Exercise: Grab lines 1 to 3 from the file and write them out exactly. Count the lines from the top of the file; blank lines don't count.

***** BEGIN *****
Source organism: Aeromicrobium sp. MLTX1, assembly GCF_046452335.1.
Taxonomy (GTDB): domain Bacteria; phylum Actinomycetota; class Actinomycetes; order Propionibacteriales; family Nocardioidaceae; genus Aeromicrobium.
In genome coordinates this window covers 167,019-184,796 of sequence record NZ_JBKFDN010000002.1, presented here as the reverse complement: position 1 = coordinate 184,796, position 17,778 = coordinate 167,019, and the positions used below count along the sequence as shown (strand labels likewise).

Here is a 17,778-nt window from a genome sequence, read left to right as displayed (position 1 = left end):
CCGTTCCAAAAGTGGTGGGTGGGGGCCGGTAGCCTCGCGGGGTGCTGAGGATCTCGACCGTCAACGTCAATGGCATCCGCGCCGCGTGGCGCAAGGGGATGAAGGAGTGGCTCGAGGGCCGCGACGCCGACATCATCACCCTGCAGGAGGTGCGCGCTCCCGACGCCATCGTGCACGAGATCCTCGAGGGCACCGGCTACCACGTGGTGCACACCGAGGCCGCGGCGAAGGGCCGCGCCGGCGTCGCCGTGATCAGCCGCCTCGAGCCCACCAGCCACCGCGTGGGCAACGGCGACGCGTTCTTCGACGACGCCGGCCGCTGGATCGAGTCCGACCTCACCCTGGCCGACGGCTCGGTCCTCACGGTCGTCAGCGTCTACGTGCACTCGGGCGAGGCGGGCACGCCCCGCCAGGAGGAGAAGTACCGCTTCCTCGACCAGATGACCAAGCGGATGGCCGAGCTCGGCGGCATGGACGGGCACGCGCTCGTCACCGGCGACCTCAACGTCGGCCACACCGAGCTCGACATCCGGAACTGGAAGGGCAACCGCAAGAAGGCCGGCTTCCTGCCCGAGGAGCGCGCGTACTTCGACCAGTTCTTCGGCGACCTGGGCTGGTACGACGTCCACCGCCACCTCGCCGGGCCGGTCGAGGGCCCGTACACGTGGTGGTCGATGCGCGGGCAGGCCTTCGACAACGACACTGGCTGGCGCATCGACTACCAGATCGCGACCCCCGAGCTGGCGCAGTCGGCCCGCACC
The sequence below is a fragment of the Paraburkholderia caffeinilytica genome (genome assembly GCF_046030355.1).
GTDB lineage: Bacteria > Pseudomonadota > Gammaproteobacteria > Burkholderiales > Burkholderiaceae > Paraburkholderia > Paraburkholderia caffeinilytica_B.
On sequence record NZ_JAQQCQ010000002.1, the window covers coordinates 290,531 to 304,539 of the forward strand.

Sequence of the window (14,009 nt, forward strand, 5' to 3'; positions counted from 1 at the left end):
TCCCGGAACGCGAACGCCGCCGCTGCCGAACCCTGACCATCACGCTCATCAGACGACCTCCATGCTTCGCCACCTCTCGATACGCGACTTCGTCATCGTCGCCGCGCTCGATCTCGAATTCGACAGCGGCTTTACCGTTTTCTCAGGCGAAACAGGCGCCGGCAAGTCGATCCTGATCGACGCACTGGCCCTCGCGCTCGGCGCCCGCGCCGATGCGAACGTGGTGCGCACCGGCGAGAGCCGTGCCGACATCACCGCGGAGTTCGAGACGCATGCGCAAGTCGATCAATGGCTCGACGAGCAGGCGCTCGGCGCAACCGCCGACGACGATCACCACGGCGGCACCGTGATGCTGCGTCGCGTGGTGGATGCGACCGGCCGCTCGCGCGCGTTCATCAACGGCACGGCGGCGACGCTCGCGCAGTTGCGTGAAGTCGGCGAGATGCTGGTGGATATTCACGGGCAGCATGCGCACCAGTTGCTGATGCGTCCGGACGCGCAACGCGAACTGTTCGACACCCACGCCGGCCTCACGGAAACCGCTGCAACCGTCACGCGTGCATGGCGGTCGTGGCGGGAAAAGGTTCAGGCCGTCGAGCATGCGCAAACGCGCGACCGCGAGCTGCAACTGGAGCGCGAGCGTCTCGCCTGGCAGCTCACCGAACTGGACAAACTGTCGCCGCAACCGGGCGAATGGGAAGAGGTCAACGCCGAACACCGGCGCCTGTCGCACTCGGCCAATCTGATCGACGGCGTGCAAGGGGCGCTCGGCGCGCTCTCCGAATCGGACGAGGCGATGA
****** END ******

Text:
Source organism: Aeromicrobium sp. MLTX1, assembly GCF_046452335.1.
Taxonomy (GTDB): domain Bacteria; phylum Actinomycetota; class Actinomycetes; order Propionibacteriales; family Nocardioidaceae; genus Aeromicrobium.
In genome coordinates this window covers 167,019-184,796 of sequence record NZ_JBKFDN010000002.1, presented here as the reverse complement: position 1 = coordinate 184,796, position 17,778 = coordinate 167,019, and the positions used below count along the sequence as shown (strand labels likewise).